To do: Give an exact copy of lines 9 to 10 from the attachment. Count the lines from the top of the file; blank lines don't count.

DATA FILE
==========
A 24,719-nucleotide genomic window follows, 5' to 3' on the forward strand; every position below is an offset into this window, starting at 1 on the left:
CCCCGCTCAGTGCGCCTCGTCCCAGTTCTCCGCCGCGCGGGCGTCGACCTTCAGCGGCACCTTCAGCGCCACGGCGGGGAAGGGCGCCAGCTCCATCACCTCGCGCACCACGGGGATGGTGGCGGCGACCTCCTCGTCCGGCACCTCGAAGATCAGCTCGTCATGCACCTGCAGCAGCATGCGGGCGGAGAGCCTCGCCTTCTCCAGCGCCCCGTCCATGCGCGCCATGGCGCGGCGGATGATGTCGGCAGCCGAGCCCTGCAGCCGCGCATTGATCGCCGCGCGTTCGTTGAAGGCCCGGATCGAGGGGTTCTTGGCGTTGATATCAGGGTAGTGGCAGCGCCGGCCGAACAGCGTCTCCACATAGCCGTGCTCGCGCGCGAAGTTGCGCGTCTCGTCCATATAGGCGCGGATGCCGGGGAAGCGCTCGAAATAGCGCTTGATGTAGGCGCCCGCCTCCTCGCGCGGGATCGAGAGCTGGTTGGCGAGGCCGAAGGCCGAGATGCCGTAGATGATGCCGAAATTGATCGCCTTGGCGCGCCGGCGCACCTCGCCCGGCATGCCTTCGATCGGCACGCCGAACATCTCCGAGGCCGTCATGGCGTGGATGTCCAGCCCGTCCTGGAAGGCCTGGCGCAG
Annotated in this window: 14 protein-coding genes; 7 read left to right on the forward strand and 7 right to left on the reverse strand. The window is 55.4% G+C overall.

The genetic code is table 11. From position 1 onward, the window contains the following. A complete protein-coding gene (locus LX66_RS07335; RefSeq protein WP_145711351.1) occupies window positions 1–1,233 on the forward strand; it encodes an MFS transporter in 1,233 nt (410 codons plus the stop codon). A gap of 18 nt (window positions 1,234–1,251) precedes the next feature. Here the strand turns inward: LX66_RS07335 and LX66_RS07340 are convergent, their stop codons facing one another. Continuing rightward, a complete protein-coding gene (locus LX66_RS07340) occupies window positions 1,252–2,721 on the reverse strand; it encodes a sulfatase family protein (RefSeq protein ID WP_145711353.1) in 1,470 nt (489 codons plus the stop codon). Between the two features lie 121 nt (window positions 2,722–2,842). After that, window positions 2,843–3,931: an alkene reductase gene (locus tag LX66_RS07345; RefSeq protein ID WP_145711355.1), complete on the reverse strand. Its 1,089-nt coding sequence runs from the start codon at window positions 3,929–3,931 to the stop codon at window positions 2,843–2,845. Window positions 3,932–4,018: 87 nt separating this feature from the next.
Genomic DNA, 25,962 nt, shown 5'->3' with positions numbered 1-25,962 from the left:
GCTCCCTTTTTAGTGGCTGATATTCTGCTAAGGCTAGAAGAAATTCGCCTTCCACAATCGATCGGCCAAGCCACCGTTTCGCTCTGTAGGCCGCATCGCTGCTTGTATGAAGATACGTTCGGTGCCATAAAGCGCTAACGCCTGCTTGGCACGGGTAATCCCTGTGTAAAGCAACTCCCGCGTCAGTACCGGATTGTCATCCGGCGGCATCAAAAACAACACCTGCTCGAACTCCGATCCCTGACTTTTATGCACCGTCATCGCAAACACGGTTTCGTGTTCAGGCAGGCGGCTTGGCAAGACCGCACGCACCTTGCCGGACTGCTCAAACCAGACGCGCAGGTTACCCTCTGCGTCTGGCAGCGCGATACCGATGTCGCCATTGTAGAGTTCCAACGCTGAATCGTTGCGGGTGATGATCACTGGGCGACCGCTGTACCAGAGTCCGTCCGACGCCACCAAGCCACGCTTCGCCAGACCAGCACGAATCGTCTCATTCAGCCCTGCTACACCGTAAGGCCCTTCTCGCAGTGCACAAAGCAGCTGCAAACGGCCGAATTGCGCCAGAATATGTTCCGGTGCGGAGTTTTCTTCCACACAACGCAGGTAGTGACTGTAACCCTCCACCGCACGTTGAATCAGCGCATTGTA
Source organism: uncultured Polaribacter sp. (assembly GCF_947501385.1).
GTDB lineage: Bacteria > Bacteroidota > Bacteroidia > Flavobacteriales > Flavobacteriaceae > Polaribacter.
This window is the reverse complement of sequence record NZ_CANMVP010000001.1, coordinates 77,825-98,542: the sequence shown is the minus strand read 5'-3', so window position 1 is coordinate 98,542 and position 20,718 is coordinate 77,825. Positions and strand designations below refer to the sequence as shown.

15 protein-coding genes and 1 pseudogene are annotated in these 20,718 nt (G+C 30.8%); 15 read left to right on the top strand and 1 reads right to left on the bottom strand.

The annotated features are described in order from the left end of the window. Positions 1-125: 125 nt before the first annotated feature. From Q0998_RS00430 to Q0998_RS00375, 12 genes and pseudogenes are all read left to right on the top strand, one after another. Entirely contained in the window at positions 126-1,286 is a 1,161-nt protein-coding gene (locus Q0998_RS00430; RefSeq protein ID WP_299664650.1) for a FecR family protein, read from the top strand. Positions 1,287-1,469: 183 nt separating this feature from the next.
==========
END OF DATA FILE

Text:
This window is the reverse complement of sequence record NZ_CANMVP010000001.1, coordinates 77,825-98,542: the sequence shown is the minus strand read 5'-3', so window position 1 is coordinate 98,542 and position 20,718 is coordinate 77,825. Positions and strand designations below refer to the sequence as shown.

15 protein-coding genes and 1 pseudogene are annotated in these 20,718 nt (G+C 30.8%); 15 read left to right on the top strand and 1 reads right to left on the bottom strand.